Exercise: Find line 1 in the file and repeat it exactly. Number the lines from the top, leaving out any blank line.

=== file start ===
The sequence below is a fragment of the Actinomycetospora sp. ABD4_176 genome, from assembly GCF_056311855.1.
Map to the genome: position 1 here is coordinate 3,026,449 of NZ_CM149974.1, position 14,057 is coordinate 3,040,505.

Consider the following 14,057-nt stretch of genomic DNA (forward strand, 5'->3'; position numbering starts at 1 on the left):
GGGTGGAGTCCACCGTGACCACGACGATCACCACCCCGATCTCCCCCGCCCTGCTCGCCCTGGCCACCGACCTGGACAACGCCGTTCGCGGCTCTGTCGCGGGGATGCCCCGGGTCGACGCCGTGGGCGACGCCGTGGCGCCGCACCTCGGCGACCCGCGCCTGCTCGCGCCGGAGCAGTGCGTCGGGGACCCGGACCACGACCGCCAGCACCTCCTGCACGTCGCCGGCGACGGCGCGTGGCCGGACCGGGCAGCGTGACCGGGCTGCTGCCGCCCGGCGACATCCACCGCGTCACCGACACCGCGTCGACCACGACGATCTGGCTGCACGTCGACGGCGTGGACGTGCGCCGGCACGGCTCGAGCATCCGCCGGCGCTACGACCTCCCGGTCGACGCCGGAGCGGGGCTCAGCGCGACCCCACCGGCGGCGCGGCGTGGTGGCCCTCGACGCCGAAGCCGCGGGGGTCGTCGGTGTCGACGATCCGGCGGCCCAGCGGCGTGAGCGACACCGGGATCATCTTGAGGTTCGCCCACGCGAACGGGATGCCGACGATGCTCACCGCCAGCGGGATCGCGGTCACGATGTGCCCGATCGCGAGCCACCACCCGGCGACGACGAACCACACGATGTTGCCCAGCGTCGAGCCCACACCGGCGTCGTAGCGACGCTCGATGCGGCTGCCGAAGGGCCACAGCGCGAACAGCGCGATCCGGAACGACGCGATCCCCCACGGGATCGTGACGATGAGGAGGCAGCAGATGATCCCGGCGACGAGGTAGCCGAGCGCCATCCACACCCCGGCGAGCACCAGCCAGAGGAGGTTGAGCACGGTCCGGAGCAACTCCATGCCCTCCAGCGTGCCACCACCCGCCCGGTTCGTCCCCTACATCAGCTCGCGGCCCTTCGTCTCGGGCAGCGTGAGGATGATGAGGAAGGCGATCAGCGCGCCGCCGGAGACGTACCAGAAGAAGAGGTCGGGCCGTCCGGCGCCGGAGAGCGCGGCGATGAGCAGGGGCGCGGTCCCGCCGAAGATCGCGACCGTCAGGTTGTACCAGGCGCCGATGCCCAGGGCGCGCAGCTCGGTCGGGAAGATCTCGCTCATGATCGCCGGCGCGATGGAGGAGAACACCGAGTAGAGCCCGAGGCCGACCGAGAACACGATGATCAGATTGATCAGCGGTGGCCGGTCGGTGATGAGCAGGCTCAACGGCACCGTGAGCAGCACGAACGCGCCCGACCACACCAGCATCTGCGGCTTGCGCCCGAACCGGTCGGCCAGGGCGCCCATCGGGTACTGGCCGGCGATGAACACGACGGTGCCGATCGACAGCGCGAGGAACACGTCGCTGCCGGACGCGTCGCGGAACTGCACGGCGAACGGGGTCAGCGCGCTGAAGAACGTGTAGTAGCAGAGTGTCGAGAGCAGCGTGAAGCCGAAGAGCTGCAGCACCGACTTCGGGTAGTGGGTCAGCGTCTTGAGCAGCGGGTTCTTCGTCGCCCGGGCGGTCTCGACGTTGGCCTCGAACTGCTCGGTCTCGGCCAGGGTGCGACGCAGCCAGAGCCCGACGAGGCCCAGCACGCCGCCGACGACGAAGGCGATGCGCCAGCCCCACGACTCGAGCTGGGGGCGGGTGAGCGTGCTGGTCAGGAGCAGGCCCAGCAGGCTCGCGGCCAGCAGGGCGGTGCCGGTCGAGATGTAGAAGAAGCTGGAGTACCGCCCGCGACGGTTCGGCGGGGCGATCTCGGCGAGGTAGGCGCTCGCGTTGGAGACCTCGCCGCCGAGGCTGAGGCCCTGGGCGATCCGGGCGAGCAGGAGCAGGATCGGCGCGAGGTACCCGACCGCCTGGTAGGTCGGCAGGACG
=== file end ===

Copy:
The sequence below is a fragment of the Actinomycetospora sp. ABD4_176 genome, from assembly GCF_056311855.1.